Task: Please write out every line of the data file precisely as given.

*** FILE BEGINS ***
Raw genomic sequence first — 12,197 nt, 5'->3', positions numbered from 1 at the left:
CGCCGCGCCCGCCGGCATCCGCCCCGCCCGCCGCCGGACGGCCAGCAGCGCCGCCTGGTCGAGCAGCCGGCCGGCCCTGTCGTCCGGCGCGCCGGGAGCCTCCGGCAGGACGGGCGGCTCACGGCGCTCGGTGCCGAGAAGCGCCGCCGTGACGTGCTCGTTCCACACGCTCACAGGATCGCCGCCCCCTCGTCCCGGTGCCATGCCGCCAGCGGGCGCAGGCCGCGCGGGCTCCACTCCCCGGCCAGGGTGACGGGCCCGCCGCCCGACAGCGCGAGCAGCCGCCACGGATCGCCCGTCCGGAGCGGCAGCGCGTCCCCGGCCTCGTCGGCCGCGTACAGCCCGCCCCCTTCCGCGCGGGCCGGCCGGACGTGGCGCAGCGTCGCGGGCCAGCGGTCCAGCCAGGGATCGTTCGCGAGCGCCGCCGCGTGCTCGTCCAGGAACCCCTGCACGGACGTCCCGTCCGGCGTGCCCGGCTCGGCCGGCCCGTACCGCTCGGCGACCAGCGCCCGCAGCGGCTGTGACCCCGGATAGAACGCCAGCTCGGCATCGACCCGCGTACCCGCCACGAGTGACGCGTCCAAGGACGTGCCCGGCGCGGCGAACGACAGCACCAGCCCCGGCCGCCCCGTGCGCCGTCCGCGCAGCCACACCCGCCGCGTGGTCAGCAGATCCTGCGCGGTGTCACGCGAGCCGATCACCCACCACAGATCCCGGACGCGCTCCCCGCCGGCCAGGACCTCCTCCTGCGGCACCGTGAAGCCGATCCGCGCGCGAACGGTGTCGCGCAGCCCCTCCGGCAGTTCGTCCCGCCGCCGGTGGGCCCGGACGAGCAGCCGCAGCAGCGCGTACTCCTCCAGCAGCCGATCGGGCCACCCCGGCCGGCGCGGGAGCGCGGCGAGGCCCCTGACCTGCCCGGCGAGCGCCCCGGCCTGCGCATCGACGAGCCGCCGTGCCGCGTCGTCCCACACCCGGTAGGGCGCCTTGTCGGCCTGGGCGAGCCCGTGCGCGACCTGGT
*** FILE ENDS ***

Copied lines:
Raw genomic sequence first — 12,197 nt, 5'->3', positions numbered from 1 at the left:
CGCCGCGCCCGCCGGCATCCGCCCCGCCCGCCGCCGGACGGCCAGCAGCGCCGCCTGGTCGAGCAGCCGGCCGGCCCTGTCGTCCGGCGCGCCGGGAGCCTCCGGCAGGACGGGCGGCTCACGGCGCTCGGTGCCGAGAAGCGCCGCCGTGACGTGCTCGTTCCACACGCTCACAGGATCGCCGCCCCCTCGTCCCGGTGCCATGCCGCCAGCGGGCGCAGGCCGCGCGGGCTCCACTCCCCGGCCAGGGTGACGGGCCCGCCGCCCGACAGCGCGAGCAGCCGCCACGGATCGCCCGTCCGGAGCGGCAGCGCGTCCCCGGCCTCGTCGGCCGCGTACAGCCCGCCCCCTTCCGCGCGGGCCGGCCGGACGTGGCGCAGCGTCGCGGGCCAGCGGTCCAGCCAGGGATCGTTCGCGAGCGCCGCCGCGTGCTCGTCCAGGAACCCCTGCACGGACGTCCCGTCCGGCGTGCCCGGCTCGGCCGGCCCGTACCGCTCGGCGACCAGCGCCCGCAGCGGCTGTGACCCCGGATAGAACGCCAGCTCGGCATCGACCCGCGTACCCGCCACGAGTGACGCGTCCAAGGACGTGCCCGGCGCGGCGAACGACAGCACCAGCCCCGGCCGCCCCGTGCGCCGTCCGCGCAGCCACACCCGCCGCGTGGTCAGCAGATCCTGCGCGGTGTCACGCGAGCCGATCACCCACCACAGATCCCGGACGCGCTCCCCGCCGGCCAGGACCTCCTCCTGCGGCACCGTGAAGCCGATCCGCGCGCGAACGGTGTCGCGCAGCCCCTCCGGCAGTTCGTCCCGCCGCCGGTGGGCCCGGACGAGCAGCCGCAGCAGCGCGTACTCCTCCAGCAGCCGATCGGGCCACCCCGGCCGGCGCGGGAGCGCGGCGAGGCCCCTGACCTGCCCGGCGAGCGCCCCGGCCTGCGCATCGACGAGCCGCCGTGCCGCGTCGTCCCACACCCGGTAGGGCGCCTTGTCGGCCTGGGCGAGCCCGTGCGCGACCTGGT